A Guide to Raising A Smart And Motivated Child: Research-Based Resources For Parents

The Magic of Early Childhood: Supporting children’s cognitive and social-emotional development

The development of children’s brains is influenced by their environment.  From the types of sensory experiences and unique words to which children are exposed, to the quality of their interactions and stability of their relationships with caring adults, the architecture of a child’s mind can be altered by the responsiveness of those around them. In the words of Urie Bronfenbrenner, one of the world’s leading scholars in developmental psychology,

“In order to develop normally, a child requires progressively more complex joint activity with one or more adults who have an irrational emotional relationship with the child. Somebody’s got to be crazy about that kid. That’s number one.

First, last and always. “

Early childhood experiences, relationships, and education all help to create the developmental foundation for the rest of a child’s life. Educational attainment, cognitive and language development, intrinsic motivation, self-confidence, impulse control, non-violent conflict resolution, even “knowing the difference between right and wrong, and having the capacity to develop and sustain casual friendships and intimate relationships” (Center for the Developing Child, Harvard University) depend on the quality and strength of the relationships in their environment. When parents, guardians, caretakers, or educators engage with their children in a meaningful way, when they create experiences that are personalized to the child and respond to the child’s interests with enthusiasm, positivity, and warmth, the whole child is nurtured.

The Early Childhood Research resources below provide insights into the physiological and psychological development of children and dive a little deeper into the magic of early childhood.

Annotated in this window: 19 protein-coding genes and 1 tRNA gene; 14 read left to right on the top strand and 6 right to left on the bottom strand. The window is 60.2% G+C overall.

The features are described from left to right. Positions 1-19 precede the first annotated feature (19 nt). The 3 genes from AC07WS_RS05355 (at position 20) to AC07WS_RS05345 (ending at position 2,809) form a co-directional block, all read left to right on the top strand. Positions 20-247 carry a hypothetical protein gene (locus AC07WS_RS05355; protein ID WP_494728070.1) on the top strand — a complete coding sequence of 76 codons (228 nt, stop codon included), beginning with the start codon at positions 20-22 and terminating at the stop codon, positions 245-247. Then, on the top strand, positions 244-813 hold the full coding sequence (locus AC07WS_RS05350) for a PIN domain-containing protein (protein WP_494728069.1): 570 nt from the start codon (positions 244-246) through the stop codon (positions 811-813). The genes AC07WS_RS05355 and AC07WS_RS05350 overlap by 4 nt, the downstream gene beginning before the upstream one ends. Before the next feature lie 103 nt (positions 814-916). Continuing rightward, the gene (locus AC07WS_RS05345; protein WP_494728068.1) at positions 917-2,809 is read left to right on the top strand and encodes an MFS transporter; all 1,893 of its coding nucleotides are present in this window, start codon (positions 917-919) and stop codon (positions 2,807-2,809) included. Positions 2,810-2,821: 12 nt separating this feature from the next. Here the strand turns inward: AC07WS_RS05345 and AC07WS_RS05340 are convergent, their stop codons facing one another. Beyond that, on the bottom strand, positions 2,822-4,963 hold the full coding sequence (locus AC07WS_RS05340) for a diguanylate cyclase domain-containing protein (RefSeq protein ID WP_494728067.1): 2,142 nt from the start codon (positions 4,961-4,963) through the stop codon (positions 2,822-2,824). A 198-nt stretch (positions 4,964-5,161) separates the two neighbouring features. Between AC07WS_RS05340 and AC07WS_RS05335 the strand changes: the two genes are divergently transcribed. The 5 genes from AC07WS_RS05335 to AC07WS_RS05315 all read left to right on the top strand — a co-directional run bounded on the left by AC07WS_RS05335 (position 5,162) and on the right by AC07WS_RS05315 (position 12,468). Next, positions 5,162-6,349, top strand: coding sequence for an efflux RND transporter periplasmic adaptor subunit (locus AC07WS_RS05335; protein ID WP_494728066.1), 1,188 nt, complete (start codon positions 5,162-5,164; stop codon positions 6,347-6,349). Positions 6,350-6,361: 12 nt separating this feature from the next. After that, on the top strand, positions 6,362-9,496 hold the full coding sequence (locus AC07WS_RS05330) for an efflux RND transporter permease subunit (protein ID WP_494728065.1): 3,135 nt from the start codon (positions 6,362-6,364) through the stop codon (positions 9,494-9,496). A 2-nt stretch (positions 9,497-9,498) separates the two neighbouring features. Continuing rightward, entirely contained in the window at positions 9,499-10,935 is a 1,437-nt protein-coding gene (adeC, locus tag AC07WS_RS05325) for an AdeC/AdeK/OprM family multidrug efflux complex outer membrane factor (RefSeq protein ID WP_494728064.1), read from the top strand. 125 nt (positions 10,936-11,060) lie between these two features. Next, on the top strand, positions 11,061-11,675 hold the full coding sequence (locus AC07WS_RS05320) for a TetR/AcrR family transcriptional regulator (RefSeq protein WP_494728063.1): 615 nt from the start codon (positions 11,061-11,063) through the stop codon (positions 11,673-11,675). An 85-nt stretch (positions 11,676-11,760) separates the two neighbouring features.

© UNICEF/UN032017/LeMoyne

  1. What Do Babies Think
    “Babies and young children are like the R&D division of the human species,” says psychologist Alison Gopnik. Gopnik’s research explores the sophisticated intelligence-gathering and decision-making of babies engaging in play.
  2. The Beginning of Life
    This six-part video series explores how breakthroughs in technology and neuroscience examine the ways in which environment affects infants and their development.
  3. Learning Center for Learning and Development of Toddlers
    The Cox Campus Community provides strategies for engaging children as conversational partners and providing them with the language and literacy skills needed to sustain cooperative interactions with their peers
  4. UNICEF Early Childhood Development
    This resource from UNICEF speaks to the importance of early childhood, the relationship between parents and young children, and the ways in which developmentally appropriate stimulation impacts early brain development.


  1. Milestones of Early Literacy Development
    This resource offers parents and caregivers some free tips and tricks to support early literacy as well as a general overview of children’s physical and cognitive development.
  2. Dear Mister Rogers, Does It Ever Rain in Your Neighborhood?
    In this collection of letters and replies, Mister Rogers encourages parents, grandparents, and teachers to cherish the questions and inquiries of children.
  3. Zero to Three
    This organization provides resources, services, and training to “ensure that babies and toddlers benefit from the early connections that are critical to their well-being and development.”
  4. Educating Young Children
    National Association for the Education of Young Children shares educational and parenting resources, tips, and ideas to help support and advance a more unified early childhood experience.
  5. Culture Matters
    A collection of strategies to support young children’s social and cultural development.


Reading Aloud
A podcast episode in which Pam Leo, author of Connection Parenting: Parenting Through Connection Instead of Coercion, Through Love Instead of Fear, shares her thoughts on connecting with babies and toddlers through the reading of books.

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